At around 4.30 every afternoon, Siphelele Ngobese, 35, journeys out of Johannesburg’s past and into its uncertain future. Stepping out of the Civic Centre, the brutalist concrete monolith on Braamfontein’s eastern edge that housed the city’s apartheid-era administrations after its completion in 1972, she takes the short walk to the gleaming Rea Vaya station at Joburg Theatre.
Ngobese is lucky to find a window seat on the F11 bus she boards after a short wait. It’s usually packed by this time of the afternoon. The teeming inner city streets of Hillbrow and Yeoville pass by outside as she is ferried to her stop at the end of the line in Observatory. Depending on traffic, the R6.80 trip (it would cost R8 by taxi) takes around half an hour.
In August, the Rea Vaya will turn 10 years old. For a handful of passengers like Ngobese, it has succeeded in one of its founding objectives: providing public alternatives to private cars.
“I feel much safer on a bus than any other mode of transport, just in terms of smash-and-grabs, and things like that,” Ngobese said, talking about the Rea Vaya quickly and expertly (she is a researcher for the South African Cities Network), and given to short giggles in between soliloquies on why the bus system is so important to Joburg.
But for most Joburgers, Rea Vaya’s red and blue buses have flattered to deceive during their first decade.
The vision of connecting people living in Soweto to Johannesburg’s economic centre in Sandton by bus, initially scheduled for completion in 2016, has been beset by delays that look set to continue. The official line is that buses will be running to Sandton by April 2020. But senior officials in the transport department doubt the deadline is feasible. The procurement of buses to operate the new route, which usually takes at least a year, has not begun.
A dream deferred
Rea Vaya started at breakneck speed and with an ambitious vision. Boosted by additional funding from the national transport department for investments relating to the 2010 FIFA World Cup, it took under three years from the Rea Vaya’s conception in 2006 until buses were transporting passengers from Soweto into the inner city.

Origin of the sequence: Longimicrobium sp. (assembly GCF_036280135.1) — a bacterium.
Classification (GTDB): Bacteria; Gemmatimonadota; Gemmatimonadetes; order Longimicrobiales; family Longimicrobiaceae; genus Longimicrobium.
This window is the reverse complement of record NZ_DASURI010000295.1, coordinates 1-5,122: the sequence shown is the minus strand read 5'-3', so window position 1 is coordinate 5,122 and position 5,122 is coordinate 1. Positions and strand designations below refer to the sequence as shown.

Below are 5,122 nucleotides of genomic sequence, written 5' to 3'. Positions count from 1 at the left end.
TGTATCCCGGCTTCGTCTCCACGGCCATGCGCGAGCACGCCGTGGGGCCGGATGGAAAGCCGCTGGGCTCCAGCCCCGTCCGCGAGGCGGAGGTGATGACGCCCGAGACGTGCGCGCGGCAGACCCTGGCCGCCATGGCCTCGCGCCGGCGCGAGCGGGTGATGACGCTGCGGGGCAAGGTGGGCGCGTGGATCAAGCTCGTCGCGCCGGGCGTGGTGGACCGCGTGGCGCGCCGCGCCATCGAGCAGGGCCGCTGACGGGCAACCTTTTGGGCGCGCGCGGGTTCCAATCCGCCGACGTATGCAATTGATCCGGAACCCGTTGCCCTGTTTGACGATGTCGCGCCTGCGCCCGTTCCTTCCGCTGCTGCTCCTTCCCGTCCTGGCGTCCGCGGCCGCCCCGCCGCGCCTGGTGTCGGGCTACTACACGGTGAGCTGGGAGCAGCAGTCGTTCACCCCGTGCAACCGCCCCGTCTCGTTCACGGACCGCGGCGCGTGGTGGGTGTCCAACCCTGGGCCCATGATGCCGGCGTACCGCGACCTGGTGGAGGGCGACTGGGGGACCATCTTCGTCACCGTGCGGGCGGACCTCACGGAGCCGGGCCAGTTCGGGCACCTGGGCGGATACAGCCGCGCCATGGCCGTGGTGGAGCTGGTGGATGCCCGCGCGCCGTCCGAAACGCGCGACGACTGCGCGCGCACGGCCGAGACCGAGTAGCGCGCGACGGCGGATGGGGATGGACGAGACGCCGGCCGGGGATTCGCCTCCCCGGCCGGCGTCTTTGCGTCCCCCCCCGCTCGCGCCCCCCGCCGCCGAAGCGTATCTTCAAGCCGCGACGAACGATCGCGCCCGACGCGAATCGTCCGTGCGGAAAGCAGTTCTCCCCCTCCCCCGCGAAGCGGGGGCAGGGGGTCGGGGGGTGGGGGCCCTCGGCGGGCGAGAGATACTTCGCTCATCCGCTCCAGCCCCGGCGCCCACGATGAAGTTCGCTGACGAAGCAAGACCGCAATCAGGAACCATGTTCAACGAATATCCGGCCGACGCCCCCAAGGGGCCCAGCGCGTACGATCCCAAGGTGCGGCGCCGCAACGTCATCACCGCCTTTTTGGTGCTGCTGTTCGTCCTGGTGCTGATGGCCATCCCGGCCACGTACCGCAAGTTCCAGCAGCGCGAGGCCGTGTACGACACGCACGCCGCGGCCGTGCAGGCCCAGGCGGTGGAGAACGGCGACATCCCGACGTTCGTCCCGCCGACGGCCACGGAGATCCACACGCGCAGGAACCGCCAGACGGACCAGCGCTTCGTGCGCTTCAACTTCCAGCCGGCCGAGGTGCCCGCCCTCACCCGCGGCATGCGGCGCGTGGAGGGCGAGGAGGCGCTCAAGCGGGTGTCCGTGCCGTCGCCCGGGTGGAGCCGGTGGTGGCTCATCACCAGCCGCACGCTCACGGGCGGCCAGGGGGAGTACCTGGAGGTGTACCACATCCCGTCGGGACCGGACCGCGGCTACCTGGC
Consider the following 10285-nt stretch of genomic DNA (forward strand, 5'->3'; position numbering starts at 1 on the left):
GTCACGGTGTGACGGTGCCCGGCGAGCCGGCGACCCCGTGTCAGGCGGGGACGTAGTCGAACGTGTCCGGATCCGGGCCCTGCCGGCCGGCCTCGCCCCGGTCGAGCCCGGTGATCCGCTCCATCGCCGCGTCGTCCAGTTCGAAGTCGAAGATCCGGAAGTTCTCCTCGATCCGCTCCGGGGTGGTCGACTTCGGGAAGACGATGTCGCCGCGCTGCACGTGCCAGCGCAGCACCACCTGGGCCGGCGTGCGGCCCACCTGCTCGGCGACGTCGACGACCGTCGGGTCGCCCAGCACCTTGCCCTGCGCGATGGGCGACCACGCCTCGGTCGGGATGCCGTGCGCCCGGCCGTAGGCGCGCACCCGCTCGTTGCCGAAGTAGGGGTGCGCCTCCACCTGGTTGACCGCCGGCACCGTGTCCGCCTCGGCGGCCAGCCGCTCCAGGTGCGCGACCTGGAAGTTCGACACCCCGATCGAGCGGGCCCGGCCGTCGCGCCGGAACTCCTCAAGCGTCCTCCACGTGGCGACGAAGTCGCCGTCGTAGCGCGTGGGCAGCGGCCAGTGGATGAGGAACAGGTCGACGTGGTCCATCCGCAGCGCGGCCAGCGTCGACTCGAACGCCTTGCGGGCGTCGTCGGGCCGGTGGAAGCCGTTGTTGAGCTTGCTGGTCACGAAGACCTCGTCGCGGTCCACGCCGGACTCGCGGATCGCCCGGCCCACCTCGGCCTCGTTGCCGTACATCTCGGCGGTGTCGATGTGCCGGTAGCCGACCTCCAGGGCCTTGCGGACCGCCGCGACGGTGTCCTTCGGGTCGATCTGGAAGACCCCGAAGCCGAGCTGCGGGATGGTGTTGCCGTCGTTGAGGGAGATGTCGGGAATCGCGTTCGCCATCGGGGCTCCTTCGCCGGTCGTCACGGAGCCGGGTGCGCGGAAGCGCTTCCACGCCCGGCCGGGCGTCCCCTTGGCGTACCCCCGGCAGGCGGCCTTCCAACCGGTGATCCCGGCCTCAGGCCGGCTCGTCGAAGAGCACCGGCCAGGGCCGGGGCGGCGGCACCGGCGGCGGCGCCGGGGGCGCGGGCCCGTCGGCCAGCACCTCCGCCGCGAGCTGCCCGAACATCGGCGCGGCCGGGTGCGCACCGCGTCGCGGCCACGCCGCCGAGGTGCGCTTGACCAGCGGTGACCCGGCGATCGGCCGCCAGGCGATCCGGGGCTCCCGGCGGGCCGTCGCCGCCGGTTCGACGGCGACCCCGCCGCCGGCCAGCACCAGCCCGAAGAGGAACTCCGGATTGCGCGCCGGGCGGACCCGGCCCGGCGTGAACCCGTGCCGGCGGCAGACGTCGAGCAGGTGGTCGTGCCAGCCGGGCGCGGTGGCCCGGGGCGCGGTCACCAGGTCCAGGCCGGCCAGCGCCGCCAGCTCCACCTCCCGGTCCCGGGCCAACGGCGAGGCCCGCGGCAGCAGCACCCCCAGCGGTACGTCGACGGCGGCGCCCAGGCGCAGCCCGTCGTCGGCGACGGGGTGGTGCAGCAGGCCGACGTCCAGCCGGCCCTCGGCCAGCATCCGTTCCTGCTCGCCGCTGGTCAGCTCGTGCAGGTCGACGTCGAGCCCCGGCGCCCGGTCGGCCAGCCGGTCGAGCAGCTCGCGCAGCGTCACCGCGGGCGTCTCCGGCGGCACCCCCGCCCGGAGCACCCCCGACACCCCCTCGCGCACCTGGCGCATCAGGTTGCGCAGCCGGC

By putting a bus route within 500m of 85% of Joburgers, it was hoped the system would stitch together a divided city. Or in the words of Lisa Seftel, who heads the city’s transport department, bring the “rich north and the poor south” together.
And it was not only about transport. Disincentivising the use of private cars made Rea Vaya buses one of the city’s biggest ever environmental projects. Every year, the increase in the number of cars outstrips Johannesburg’s economic growth, according to the Urban Morphology and Complex Systems Institute, which has shown that transport is currently responsible for pumping in excess of 650kg of carbon per capita every year, far in excess of international best practice.
Rehana Moosajee, who was the member of Joburg’s mayoral committee responsible for transport during the first six years of Rea Vaya’s operations and now sits on the board of the Institute for Transportation and Development Policy, told New Frame that the system was intended to “give public transport users the opportunity to save time,” which is no mean feat in South African cities. Research by Andrew Kerr, a University of Cape Town economist, shows that black South Africans endure the longest daily commutes in the world.
But much of the project’s vision remains unrealised.
The initial plan to run buses for 18 and eventually 24 hours a day has waned into daily operations between 5am and 9pm. It is one of the limitations that has tempered Ngobese’s enthusiasm for Rea Vaya. Having used public transport from a young age in Durban, where she was able to catch buses until midnight, she told New Frame that Rea Vaya’s limited operations have curtailed its potential to open access to the city.
The ambition to have next-stop announcements on board the buses has also never materialised. The variable message boards at Rea Vaya stations do not work. The multiple doors built at stations to avoid passenger and bus congestion go unused. And the station at Soccer City, a large part of which required underground tunneling at immense cost, is only open now and again.
“The system was never meant to run like this,” said Moosajee.
A city of cars
A lot of Rea Vaya’s struggles are down to Johannesburg’s continued spatial inequality. Trams and trolley-buses once made up a semblance of a public transport system in the city. But in the wake of apartheid’s forced removals, the city developed relentlessly in favour of private motor vehicles from the 1970s onwards. The result is a stubborn dependence on cars. Data from the Gauteng City Region Observatory’s most recent biennial Quality of Life survey shows that 36% of people are getting around by car.